Why the Secret Service Didn’t Stop William McKinley From Being Assassinated

Isn’t that like their whole thing?
Why the Secret Service Didn’t Stop William McKinley From Being Assassinated

Youre likely entering this article with one of two energies. The first is some mixture of pure curiosity and boredom, which means Im doing my job, so good job, me. You want to know why the Secret Service would have possibly allowed the assassination of a president, and if they didnt, why its not a huge historical scandal bordering on conspiracy. The second energy is righteous anger and frustration, fed by thorough knowledge of American history, because you know exactly why this title is a bit of a trick. 

The Secret Service didnt stop William McKinleys assassination because, at the time, that wasnt their job.

In modern times, the number one responsibility of the Secret Service is round-the-clock protection of both sitting and past presidents and important political figures. Imagine the “Secret Service,” and youre probably immediately mentally picturing someone in a suit and earpiece, possibly diving in front of a bullet. When the Secret Service was founded in 1865, however, this wasnt even a footnote in their job description. Their originally stated mission was to pursue counterfeiters, since counterfeiting was a widespread problem at the time, threatening to destabilize national currency. They were effectively a law-enforcement arm of the U.S. Treasury.

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Sir! Thats not allowed!

They did, in 1894, start to serve as protectors to Grover Cleveland, but only occasionally. Presidential bodyguard was still a bit of side work for them, not their full-time job. This changed in 1901, when a man named Leon Czolgosz walked on stage at the Pan-American Exposition in Buffalo and fired two shots, killing McKinley and putting the U.S. into what could be generously described as a bit of a pickle. Now, in the interest of full accuracy, there were Secret Service agents at the event, along with police and military. Any of the three should really have stopped Czolgosz, given that the event had already raised White House staff hackles who saw it as prime time for an assassin to strike.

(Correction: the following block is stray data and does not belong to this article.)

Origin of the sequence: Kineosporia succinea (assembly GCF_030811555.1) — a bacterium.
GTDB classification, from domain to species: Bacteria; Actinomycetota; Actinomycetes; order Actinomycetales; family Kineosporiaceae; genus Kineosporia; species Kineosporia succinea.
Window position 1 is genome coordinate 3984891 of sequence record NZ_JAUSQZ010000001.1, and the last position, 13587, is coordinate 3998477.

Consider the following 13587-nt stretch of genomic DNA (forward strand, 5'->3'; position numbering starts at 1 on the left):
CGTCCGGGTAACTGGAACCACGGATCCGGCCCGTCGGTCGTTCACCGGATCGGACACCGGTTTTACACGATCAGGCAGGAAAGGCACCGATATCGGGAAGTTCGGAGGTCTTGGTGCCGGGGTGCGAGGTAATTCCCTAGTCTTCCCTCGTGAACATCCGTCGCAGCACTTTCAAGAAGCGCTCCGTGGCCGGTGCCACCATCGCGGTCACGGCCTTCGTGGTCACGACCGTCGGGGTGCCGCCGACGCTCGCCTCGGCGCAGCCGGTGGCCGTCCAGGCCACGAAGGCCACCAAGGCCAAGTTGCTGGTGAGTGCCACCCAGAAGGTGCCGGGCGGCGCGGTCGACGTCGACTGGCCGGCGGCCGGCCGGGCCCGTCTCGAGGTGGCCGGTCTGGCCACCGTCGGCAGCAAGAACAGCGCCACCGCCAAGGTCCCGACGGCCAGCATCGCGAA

In the aftermath of McKinleys death, the third successful assassination of a president in U.S. history, the country followed the guidance of the classic three-strikes rule. They decided that it was high time for a full-time presidential protection detail. In the interest of going through less presidents in the future, the Secret Service was elevated to the modern role of 24/7 presidential bullet-catchers

Sometimes it takes tragedy to realize certain things, like that convertibles probably arent the best transportation for sitting presidents.

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